Intel might wish it were so, but not every thin-and-light laptop falls within the company's Ultrabook specifications. Some use AMD processors. Others might be just a tad thicker than the Ultrabook specs allow, but still thin and light, such as the Sleekbooks from HP. Still others might be thin and light but too expensive to be Ultrabooks, or they may lack the flash drive required by the spec.
We're trying to shed a little of the other kind of light on the situation, in our latest Ratings of laptop computers, where we identify thin-and-light laptops for the first time. And for one thing, most of the thin-and-light laptops in our latest batch of Ratings scored well enough to be recommended by Consumer Reports.
Here's how we determine which laptops earn the designation: Eleven- and 13-inch models marked "Thin & light" by us are less than about 0.80 inches thick. Thin-and-light 11-inch models, such as the Asus Zenbook UX21E-DH52 Ultrabook, weigh no more than about 2.95 pounds, while 13-inch laptops, including the Sony VAIO SVT1311CGXS Ultrabook, weigh in at about 3.4 pounds or less.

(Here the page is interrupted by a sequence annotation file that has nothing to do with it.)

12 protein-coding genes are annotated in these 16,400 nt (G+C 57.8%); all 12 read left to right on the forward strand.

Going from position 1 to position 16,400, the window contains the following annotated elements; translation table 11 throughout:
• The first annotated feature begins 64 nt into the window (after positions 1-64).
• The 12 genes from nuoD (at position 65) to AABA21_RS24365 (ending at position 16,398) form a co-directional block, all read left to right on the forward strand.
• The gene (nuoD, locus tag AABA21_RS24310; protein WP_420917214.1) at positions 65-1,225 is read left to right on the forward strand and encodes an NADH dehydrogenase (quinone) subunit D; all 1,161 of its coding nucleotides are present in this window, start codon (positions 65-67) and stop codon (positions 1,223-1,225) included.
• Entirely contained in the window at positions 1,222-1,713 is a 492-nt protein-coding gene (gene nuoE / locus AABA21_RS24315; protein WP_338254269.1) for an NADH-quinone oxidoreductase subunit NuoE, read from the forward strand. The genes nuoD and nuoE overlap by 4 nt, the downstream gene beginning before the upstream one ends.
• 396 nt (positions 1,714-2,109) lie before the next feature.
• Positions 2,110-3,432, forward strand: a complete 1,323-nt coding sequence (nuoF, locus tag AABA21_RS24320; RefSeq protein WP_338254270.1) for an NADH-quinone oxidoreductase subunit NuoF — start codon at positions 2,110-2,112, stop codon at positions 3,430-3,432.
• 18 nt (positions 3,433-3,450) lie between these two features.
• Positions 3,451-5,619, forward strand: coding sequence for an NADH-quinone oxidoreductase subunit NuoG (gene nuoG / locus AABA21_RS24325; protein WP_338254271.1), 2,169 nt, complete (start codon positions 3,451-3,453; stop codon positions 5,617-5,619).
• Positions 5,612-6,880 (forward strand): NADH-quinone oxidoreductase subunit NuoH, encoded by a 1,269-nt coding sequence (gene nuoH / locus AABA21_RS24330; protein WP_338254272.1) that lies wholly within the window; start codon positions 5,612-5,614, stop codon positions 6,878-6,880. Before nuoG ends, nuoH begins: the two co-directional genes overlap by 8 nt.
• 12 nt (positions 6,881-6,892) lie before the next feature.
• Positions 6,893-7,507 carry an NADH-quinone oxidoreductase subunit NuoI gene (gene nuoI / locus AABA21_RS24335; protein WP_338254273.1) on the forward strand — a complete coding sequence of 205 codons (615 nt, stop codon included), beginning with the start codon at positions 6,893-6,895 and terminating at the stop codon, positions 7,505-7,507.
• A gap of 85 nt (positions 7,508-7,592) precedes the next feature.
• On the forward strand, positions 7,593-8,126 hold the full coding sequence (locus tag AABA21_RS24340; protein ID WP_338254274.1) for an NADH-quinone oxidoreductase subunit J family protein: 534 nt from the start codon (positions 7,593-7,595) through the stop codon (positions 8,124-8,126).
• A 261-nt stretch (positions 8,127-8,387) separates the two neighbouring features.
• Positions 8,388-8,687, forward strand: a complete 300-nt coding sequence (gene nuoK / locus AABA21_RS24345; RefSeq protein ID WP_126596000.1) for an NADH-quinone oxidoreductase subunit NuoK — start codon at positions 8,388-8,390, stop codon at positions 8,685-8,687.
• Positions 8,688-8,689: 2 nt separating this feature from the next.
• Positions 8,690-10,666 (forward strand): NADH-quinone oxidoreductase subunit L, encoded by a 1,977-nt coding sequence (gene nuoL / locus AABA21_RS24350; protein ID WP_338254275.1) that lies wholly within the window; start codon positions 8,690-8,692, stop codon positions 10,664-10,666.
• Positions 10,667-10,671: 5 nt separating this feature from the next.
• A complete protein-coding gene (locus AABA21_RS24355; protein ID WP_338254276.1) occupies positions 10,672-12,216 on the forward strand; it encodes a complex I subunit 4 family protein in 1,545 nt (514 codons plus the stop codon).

You won't find quite as many 14- and 15-inch laptops that meet our thin-and-light spec, but those that do measure less than 0.85 inches thick. The 14-inch models (like the HP ENVY 14-3010NR Spectre Ultrabook) weigh less than 4.7 pounds, and the 15-inch models, including the Samsung NP900X4C-A01US, less than 5.4 pounds.
We haven't seen any 17-inch laptops that we think are thin and light, but it's probably just a matter of time. Over time, we'll adjust our parameters, as laptops get even thinner and lighter.
For full testing details and scores, see our Ratings of laptops, desktops, and netbooks, where you'll find these and other recently rated models.
Ultrabook specs [Intel]
—Donna L. Tapellini